Signed First Day Covers. Movie Star signed photos. APOLLO & NASA SPACE. WW2 Colditz veteran Jimmy Yule signed handwritten letter – UACC DEALER. Handwritten letter with Colditz content, signed by former Colditz prisoner of war Jimmy Yule. LIEUTENANT-COLONEL JIMMY YULE was a member of the secret wireless team that, under the noses of the Germans, obtained morale-boosting news for their fellow inmates at Colditz. Every night one of two teams, each consisting of an operator and a scribe, would move into a hidden compartment under the rafters of the castle where a small domestic wireless left behind by the French was installed. Yule was the operator of one of these teams. His scribe was Micky Burn, a journalist who had been captured while serving with the Commandos on the Saint Nazaire raid. A party of “putter inners” would open up the hide, see the wireless team in and batten them down. Once inside, the operator would tune the wireless to London Calling with Alvar Liddell and keep it on station while the scribe noted down details from the broadcasts. It was taxing work, not only because of the risk of detection but also because the wireless had a tendency to fade and drift off frequency. After half an hour or so the putter inners would have to return to let them out. After they had departed, a party of “dust layers” would scatter dust over the floor to restore the look of neglect that the guards were used to. The whole operation was covered by “stooges” who watched every movement the Germans made while the wireless was in use. It was then the scribe’s job to spread whatever information they had gleaned, from war news to football results, without compromising its source. Yule acted as a wireless operator from June 1943 until the end of the war. Throughout this period he was also involved in the writing of music, revues and pantomimes – activities which the Germans encouraged in the belief that they would distract prisoners from escape attempts. James de Denne Yule was born on September 17 1916 at Murree, India, and educated at Charterhouse. Maintaining a family tradition – his father being a Lieutenant-Colonel in the Indian Army – he then joined “The Shop”, the Royal Military Academy, Woolwich, and in 1936 was commissioned into the Royal Corps of Signals. In 1939 he joined the 5th Division Signal Regiment in France, but in April, in the wake of the German invasion of Norway, he was sent as part of 15th Infantry Brigade to Norway. The 15th Brigade’s fighting withdrawal from Kvam was the first contact between British regular troops (as opposed to Territorials) and the Germans in the Second World War. Although outnumbered and out-gunned, the brigade acquitted itself well. But when it was evacuated, it sailed without Yule. A few days earlier a train he was travelling on was bombed at Lesja and Yule found himself trapped under the wreckage. By May 1, unable to walk because of a twisted spine, he was a PoW. After a period in hospital in Norway, Yule was sent to Germany, being transferred from one prison camp to another and ending up, in March 1941, in Oflag VB near Biberach. Three weeks later, while he and 10 other officers were being transported by train to Bavaria, one of their number discovered that the carriage door was not locked. By the time the train reached its destination the compartment was empty and the line littered with PoWs. Yule had jumped with two companions, Bill “Lulu” Lawton of the Duke of Wellington’s Regiment and E P G “Rex” Harrison of the Green Howards. Lawton injured his knee and had to give himself up, but Yule and Harrison started making their way towards Switzerland. After five nights on the run they hitched a lift on a train which they hoped would take them across the border, only to find themselves being carried into a well-guarded “shadow factory” where they were recaptured and sent to Colditz. The castle had by this time been earmarked for those prisoners regarded as especially deutschfeindlich, or hostile to the Germans, and it was here that Yule was to spend most of what he called his unscheduled holiday at the expense of the Wehrmacht. From the start, Yule threw himself into those theatrical activities which as well as relieving boredom, often served as a cover for escape plans. He knew how to arrange music and soon had a full pit orchestra, Jimmy Yule’s Band, equipped with instruments bought from the Germans with “Lagermarks” the PoW currency. One of his earliest and best-known productions was Ballet Nonsense. The band thrived despite the loss of its drummer, Lieutenant A P T Luteijn, of the Royal Netherlands Indian Army, who together with Lieutenant Airey Neave made a “home run” in January 1942, both disguised as German officers. In March 1943, Yule and 11 others were transferred to Spangenburg Castle, possibly because they were no longer regarded as a threat. Within weeks Yule had attempted to escape by crawling along the drainage pipes under the drawbridge, accompanied by Alan “Black” Campbell (now Lord Campbell of Alloway). Unfortunately, a dislodged stone landing in the moat alerted the guards and both men were “geschnappt”. After his return, in June 1943 Yule took up his post as operator of the secret radio, the existence of which was unknown to the Germans until after the war. WE ARE UACC REGISTERED DEALERS NUMBER RD209. We are UACC Registered Dealers RD209. Flat items are packaged in board backed envelopes with’Please Do Not Bend’ printed to the front. Items larger than 8×12 inches are usually sent in a sturdy tube. We are UACC Registered Dealer RD209. We continue to hold a large number of’Private Signings’ with Concorde Pilots, WWII Veterans, Celebrities and so on, in order to guarantee authenticity. _gsrx_vers_841 GS 7.0.16 (841). The item “WW2 Colditz veteran Jimmy Yule signed handwritten letter UACC DEALER” is in sale since Saturday, August 10, 2019. This item is in the category “Collectables\Autographs\Certified Original Autographs\Military”. The seller is “buyautographs” and is located in Ashford, Kent. This item can be shipped worldwide.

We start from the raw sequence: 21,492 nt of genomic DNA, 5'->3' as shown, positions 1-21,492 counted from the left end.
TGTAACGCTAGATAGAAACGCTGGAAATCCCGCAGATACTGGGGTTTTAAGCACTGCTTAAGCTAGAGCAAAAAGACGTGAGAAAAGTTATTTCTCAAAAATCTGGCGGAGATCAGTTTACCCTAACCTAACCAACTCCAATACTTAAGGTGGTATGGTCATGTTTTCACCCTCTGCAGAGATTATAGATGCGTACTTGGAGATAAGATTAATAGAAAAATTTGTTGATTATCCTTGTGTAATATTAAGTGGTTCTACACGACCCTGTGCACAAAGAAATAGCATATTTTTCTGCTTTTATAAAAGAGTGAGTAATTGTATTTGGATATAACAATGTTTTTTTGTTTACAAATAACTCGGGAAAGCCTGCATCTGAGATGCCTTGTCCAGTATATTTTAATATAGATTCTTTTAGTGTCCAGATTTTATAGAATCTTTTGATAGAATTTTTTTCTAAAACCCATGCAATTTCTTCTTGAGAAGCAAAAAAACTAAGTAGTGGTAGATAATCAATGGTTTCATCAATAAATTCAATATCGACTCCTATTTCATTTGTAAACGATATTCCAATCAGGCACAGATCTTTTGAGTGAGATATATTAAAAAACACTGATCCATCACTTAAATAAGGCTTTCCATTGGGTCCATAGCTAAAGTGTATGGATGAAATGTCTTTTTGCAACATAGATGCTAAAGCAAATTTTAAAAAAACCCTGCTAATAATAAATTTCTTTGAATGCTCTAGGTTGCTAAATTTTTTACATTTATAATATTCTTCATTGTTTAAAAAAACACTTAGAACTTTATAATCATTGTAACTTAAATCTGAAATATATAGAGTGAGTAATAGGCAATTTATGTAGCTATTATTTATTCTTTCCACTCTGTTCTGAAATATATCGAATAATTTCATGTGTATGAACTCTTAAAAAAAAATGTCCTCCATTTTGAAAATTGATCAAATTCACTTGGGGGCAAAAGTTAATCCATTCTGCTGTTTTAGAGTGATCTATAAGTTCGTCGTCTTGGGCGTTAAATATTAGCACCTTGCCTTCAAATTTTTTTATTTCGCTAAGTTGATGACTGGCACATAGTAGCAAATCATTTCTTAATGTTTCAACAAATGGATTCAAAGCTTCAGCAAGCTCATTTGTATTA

- Country Of Manufacture: United Kingdom